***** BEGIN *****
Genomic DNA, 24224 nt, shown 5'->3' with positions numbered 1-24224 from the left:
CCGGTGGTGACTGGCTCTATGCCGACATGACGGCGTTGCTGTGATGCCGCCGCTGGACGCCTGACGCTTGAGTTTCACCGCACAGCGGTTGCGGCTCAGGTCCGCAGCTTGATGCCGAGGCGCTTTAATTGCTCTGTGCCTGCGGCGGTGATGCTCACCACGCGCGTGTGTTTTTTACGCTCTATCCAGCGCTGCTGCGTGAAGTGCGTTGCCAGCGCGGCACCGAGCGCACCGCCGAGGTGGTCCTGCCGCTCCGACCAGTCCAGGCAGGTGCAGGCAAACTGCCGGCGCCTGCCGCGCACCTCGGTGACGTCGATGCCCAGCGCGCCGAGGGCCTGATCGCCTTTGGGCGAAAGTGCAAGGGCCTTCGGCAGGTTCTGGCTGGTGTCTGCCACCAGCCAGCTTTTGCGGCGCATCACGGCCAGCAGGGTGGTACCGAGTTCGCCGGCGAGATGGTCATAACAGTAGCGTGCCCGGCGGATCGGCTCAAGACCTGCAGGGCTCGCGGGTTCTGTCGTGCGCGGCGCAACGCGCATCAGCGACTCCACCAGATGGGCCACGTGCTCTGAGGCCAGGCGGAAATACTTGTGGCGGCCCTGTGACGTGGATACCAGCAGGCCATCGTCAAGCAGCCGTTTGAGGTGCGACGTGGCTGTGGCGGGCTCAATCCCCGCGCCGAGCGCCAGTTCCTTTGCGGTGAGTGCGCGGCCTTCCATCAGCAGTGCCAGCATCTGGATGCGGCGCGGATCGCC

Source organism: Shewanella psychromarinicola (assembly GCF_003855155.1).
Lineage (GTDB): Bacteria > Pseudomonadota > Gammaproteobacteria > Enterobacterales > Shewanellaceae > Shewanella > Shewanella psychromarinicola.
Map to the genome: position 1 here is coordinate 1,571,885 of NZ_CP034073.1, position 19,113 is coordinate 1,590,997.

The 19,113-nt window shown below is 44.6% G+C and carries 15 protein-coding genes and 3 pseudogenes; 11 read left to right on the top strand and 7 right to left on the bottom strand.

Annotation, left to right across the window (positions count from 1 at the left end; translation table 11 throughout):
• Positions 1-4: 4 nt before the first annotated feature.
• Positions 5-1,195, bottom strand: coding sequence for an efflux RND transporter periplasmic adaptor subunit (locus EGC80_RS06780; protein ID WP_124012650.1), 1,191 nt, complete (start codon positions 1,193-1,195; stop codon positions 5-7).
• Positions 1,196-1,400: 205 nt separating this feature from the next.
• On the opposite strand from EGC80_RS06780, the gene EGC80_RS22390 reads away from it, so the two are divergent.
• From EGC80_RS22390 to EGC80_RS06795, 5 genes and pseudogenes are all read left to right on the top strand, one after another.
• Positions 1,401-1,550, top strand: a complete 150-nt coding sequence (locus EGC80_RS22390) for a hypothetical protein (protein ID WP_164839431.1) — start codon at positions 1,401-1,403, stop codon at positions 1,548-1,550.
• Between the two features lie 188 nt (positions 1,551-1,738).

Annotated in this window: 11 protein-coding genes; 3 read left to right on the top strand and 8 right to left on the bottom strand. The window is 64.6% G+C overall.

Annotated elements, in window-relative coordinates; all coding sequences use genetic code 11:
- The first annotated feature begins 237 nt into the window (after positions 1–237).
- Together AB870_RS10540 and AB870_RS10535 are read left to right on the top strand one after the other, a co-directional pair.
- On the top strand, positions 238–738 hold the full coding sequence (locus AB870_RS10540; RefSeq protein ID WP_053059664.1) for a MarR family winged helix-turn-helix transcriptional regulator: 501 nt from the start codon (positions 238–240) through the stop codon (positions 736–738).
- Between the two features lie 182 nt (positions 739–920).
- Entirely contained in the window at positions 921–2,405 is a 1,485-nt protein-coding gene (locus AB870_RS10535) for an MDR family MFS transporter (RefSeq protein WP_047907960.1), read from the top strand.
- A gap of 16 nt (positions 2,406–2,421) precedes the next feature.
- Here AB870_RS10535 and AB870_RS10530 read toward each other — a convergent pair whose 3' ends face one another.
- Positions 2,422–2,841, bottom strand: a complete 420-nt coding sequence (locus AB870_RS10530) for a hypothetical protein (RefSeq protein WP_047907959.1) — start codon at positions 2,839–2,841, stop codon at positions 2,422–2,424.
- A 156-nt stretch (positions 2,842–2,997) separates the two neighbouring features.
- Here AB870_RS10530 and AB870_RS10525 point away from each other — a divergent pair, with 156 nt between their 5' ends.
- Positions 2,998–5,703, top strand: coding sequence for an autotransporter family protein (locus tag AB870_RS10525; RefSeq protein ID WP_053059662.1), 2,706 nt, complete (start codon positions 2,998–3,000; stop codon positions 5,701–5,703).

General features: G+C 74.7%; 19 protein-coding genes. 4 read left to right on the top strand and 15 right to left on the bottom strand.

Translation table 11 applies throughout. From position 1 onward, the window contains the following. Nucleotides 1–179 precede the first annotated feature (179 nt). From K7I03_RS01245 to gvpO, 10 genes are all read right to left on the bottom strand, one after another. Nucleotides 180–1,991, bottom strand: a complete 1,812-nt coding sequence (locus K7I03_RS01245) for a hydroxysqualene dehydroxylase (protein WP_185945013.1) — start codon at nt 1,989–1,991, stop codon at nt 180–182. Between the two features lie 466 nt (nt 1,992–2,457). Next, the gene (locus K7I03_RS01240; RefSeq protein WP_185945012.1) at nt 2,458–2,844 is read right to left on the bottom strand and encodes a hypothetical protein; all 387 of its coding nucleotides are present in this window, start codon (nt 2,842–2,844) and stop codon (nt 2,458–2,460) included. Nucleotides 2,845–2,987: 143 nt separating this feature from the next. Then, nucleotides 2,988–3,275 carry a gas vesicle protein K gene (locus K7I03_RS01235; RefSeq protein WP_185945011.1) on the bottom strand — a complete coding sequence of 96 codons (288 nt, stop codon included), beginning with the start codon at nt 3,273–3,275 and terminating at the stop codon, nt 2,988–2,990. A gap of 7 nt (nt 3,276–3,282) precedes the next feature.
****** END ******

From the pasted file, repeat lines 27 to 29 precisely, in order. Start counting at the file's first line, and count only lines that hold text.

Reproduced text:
- Positions 2,998–5,703, top strand: coding sequence for an autotransporter family protein (locus tag AB870_RS10525; RefSeq protein ID WP_053059662.1), 2,706 nt, complete (start codon positions 2,998–3,000; stop codon positions 5,701–5,703).

General features: G+C 74.7%; 19 protein-coding genes. 4 read left to right on the top strand and 15 right to left on the bottom strand.

Translation table 11 applies throughout. From position 1 onward, the window contains the following. Nucleotides 1–179 precede the first annotated feature (179 nt). From K7I03_RS01245 to gvpO, 10 genes are all read right to left on the bottom strand, one after another. Nucleotides 180–1,991, bottom strand: a complete 1,812-nt coding sequence (locus K7I03_RS01245) for a hydroxysqualene dehydroxylase (protein WP_185945013.1) — start codon at nt 1,989–1,991, stop codon at nt 180–182. Between the two features lie 466 nt (nt 1,992–2,457). Next, the gene (locus K7I03_RS01240; RefSeq protein WP_185945012.1) at nt 2,458–2,844 is read right to left on the bottom strand and encodes a hypothetical protein; all 387 of its coding nucleotides are present in this window, start codon (nt 2,842–2,844) and stop codon (nt 2,458–2,460) included. Nucleotides 2,845–2,987: 143 nt separating this feature from the next. Then, nucleotides 2,988–3,275 carry a gas vesicle protein K gene (locus K7I03_RS01235; RefSeq protein WP_185945011.1) on the bottom strand — a complete coding sequence of 96 codons (288 nt, stop codon included), beginning with the start codon at nt 3,273–3,275 and terminating at the stop codon, nt 2,988–2,990. A gap of 7 nt (nt 3,276–3,282) precedes the next feature.